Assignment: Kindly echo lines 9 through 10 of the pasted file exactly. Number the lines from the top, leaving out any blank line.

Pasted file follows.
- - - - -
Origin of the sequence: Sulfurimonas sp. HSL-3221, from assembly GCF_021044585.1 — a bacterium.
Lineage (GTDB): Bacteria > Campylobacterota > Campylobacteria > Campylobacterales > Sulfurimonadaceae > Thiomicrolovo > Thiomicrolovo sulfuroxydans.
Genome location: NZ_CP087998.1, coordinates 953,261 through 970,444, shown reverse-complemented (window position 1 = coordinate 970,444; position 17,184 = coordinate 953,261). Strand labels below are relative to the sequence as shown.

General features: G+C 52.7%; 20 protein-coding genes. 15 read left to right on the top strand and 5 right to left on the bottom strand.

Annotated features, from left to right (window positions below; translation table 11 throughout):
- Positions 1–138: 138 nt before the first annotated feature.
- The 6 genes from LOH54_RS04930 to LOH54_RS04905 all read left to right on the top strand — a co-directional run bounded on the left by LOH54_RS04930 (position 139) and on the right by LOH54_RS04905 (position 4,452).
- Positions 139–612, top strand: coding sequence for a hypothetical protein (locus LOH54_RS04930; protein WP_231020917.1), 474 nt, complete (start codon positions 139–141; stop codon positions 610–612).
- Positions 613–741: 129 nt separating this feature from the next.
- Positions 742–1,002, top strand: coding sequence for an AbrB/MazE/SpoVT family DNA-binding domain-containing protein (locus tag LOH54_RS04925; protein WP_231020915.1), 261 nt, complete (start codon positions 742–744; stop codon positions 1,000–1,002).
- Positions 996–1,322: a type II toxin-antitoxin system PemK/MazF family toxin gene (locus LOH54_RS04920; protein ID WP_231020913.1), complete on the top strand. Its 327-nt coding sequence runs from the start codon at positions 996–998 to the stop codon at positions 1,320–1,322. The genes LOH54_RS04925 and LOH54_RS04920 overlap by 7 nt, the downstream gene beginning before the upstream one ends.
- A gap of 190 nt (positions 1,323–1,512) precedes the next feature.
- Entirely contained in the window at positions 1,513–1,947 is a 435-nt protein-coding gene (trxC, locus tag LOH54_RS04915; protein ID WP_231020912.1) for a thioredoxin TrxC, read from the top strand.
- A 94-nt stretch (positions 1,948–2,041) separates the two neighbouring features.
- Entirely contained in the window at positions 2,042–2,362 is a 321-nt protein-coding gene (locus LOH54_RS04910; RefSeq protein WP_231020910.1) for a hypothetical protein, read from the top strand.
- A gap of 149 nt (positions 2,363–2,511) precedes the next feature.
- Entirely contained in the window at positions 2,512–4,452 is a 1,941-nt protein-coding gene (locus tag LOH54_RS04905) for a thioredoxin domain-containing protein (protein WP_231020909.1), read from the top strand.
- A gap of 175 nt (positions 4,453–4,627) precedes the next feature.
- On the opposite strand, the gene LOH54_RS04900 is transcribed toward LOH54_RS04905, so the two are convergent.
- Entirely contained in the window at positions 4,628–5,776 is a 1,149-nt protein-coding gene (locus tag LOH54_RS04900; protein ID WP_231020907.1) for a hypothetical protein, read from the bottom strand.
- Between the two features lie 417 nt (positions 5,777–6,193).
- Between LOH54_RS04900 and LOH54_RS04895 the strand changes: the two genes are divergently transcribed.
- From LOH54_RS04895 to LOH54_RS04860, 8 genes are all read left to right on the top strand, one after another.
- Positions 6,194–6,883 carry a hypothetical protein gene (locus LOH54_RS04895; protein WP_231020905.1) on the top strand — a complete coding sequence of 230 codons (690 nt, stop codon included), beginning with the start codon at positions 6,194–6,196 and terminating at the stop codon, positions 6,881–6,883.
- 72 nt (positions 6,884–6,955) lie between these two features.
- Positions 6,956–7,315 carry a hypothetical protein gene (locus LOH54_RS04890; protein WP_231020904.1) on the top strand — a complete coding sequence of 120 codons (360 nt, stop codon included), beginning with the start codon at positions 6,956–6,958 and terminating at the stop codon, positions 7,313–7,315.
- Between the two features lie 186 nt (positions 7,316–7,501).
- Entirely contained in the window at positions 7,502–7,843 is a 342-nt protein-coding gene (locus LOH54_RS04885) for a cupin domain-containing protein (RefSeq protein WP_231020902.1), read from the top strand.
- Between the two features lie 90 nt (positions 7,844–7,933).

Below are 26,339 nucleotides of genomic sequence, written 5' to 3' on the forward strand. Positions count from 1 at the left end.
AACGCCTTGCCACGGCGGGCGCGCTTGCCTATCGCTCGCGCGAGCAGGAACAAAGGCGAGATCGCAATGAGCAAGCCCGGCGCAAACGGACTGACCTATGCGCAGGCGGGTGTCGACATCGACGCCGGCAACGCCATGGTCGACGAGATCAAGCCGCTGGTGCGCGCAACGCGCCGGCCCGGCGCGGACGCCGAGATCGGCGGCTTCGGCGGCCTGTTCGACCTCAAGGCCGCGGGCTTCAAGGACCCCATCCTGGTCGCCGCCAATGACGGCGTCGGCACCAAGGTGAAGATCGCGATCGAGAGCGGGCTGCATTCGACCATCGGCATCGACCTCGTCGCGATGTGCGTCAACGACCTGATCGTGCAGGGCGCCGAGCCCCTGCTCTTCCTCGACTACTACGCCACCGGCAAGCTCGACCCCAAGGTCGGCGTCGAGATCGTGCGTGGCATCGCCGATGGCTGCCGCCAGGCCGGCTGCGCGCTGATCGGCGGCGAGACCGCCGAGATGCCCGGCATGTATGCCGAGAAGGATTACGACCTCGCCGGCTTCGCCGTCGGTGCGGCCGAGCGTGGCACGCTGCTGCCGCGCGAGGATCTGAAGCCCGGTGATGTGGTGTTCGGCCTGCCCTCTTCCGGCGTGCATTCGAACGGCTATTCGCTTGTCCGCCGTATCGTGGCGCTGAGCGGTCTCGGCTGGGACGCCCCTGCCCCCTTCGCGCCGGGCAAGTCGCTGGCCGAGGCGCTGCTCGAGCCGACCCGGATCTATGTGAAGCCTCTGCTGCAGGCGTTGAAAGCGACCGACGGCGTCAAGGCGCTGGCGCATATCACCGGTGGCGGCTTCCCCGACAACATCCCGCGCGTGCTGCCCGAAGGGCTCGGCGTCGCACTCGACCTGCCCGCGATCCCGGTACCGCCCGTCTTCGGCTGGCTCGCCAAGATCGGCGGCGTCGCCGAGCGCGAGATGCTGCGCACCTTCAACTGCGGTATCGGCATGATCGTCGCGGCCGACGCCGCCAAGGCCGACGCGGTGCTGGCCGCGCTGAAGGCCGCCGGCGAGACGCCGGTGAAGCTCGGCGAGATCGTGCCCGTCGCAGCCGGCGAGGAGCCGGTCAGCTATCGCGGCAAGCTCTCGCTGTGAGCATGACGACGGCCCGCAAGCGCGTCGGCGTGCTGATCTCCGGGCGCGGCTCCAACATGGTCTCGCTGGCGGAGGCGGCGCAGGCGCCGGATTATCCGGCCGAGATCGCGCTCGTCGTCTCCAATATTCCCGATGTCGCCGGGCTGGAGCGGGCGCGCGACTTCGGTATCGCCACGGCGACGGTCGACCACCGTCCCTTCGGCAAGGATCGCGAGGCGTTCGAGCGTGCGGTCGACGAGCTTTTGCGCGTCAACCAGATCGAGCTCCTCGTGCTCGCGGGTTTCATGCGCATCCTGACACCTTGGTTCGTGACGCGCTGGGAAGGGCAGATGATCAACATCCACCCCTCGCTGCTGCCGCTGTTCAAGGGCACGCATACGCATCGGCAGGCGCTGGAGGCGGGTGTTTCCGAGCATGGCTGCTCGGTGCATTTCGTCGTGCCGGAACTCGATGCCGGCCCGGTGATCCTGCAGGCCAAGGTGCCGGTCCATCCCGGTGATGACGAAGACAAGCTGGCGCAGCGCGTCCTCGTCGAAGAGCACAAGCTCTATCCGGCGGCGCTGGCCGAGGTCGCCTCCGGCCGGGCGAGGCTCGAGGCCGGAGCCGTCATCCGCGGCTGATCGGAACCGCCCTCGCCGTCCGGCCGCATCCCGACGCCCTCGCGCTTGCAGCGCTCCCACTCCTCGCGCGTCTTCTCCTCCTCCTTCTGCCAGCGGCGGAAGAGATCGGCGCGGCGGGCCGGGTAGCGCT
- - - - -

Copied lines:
- Positions 613–741: 129 nt separating this feature from the next.
- Positions 742–1,002, top strand: coding sequence for an AbrB/MazE/SpoVT family DNA-binding domain-containing protein (locus tag LOH54_RS04925; protein WP_231020915.1), 261 nt, complete (start codon positions 742–744; stop codon positions 1,000–1,002).